The core game mechanism of Bloodshadows is a simple task roll system modified by circumstance to suit.  In time-critical scenes (like combat) a "turn" involving one die roll is roughly five seconds long, but in more abstract circumstances, a die roll could represent other measures.  One ability is used in conjunction with one pursuit (c.f. above for these).  The ability is usually, but not always, the primary ability of the pursuit but can be altered by circumstance.  The example the text gives is that firing a gun is Fitness, but repairing it could be Reasoning-based instead, using the Firearms pursuit in both cases.  Degrees of difficulty range from "Trivial" through "Impossible" with target numbers attached.  A "routine" task is 10 difficulty, for example, while a "challenging" one is 14.  Situational modifiers tend to modify the difficulty.  Tasks are rolled with 2d6 summed, adding the governing ability and pursuit, and if this equals or exceeds the target number from difficulty the task succeeds.  "Overkill" is the difference between the roll and the target and can be positive (success) or negative (failure).  This overkill number is used in some systems, most notably contested tasks and exploits.  Double-6 and double-1 are triumphs and calamities respectively and act like critical successes and failures.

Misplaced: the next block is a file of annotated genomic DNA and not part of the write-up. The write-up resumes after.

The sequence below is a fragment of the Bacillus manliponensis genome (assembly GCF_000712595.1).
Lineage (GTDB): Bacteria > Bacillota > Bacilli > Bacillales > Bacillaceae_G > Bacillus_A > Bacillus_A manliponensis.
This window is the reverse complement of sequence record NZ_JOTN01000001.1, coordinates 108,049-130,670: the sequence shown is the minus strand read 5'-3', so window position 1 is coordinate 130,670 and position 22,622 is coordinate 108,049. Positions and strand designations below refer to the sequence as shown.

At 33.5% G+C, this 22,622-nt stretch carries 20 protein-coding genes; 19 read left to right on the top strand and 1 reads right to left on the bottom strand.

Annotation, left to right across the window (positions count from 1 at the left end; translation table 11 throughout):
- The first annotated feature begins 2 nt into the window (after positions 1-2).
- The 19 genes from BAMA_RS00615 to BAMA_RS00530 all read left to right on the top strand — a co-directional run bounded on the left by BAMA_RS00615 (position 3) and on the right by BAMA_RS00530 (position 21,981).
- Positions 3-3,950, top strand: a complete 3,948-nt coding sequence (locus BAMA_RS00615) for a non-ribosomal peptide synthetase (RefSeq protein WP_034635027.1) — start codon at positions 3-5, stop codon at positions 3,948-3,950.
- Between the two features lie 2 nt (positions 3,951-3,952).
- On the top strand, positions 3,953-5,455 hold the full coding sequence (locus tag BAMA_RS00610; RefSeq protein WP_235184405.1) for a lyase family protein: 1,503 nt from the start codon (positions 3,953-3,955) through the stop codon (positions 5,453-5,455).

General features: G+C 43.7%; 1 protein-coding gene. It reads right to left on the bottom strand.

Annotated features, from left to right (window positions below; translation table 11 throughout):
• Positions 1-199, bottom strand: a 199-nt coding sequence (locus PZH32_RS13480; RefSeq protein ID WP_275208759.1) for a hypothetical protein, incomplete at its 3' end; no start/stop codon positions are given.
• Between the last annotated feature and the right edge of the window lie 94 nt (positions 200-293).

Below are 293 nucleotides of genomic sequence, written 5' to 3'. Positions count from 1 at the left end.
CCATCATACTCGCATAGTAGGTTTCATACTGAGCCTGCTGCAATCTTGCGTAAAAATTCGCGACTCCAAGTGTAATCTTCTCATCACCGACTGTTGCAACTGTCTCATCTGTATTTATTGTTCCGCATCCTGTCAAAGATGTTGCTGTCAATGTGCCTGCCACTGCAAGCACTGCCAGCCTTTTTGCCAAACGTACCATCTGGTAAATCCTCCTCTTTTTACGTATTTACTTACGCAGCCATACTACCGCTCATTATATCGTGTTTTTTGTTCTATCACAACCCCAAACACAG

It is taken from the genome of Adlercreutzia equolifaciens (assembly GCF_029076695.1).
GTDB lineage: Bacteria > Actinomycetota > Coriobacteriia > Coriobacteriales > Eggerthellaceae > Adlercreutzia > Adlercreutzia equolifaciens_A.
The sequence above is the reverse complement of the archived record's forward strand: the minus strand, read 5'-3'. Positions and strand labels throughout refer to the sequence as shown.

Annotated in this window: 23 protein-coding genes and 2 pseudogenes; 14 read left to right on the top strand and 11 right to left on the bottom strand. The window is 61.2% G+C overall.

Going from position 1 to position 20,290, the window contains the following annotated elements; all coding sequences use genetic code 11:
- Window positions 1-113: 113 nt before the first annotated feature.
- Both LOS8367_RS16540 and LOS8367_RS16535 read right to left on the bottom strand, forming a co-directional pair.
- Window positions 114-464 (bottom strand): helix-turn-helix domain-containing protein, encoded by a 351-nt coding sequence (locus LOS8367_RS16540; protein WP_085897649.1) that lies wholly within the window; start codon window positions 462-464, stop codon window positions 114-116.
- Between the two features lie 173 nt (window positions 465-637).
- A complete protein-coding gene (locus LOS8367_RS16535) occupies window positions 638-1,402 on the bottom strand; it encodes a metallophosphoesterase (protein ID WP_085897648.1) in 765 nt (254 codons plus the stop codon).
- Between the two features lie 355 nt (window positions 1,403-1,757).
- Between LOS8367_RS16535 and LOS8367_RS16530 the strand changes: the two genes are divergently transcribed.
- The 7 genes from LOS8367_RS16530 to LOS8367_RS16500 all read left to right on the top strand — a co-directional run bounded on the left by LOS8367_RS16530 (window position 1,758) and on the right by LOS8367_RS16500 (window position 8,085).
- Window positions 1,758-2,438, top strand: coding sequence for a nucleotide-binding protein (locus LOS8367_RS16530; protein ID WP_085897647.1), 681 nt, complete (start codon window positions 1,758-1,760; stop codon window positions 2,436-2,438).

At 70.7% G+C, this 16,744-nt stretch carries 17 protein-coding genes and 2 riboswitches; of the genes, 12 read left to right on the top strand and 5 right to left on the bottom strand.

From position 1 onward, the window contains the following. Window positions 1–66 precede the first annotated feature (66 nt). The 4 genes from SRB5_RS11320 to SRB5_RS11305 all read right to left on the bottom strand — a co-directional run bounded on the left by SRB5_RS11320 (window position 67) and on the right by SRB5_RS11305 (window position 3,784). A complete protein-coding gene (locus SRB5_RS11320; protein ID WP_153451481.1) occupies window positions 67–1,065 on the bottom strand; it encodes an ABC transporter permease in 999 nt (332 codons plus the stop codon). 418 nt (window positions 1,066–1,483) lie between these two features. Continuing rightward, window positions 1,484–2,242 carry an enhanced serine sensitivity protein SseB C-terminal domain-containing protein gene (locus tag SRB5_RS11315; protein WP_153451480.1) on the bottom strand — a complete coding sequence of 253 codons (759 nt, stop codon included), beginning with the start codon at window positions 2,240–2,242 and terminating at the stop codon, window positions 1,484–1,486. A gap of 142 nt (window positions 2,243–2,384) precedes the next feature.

The game system offers various modifications like over-exertion, exchanging fatigue/tension for success, automatic tasks for eliminating unnecessary rolls, contested tasks for when to opponents directly apply skills against each other, passive tasks for unconscious or reflexive applications of ability, united tasks for joint action, investigation tasks, composure tasks, reaction tasks, connection tasks, … well, the list goes on.  Each takes the basic mechanism and is more a guideline on how to interpret results and what difficulty modifiers might exist rather than new rules.

Exploits, however, are of interest, in that if a task results in 5 or more overkills, special effects can come into play.  Characters can choose from a variety of effects based on what kind of task they were performing, like reducing difficulty of tasks for allies, completing tasks more quickly, etc.

Experience, like many games of the original Bloodshadow's era, is a combination of a character growth mechanism and a "fate point"-style mechanism that can be used to assist in-game actions.


Combat, as mentioned before, is done in turns of approximately five seconds.  Movement is measured in "spaces" which are pretty abstract and can be viewed as two yards or metres (since they're roughly equivalent) at need.  In general characters can do one task per turn, though attempting multiple tasks is possible at a stiff, increasing penalty.  Only one task roll is made, however, no matter how many tasks are attempted, if the tasks are the same action on different targets.  That little quirk aside, the combat system is pretty standard for a game of the original publication's era: attention is paid in moderate detail to movement, positioning, ranges, and environment.  It's not at wargame levels of detail, but it certainly is also not a so-called "story game".  As mentioned before, the core mechanism never really changes.  It only gets its application clarified.  It looks like a lot of rules, but it's pretty much common sense application of a single core idea.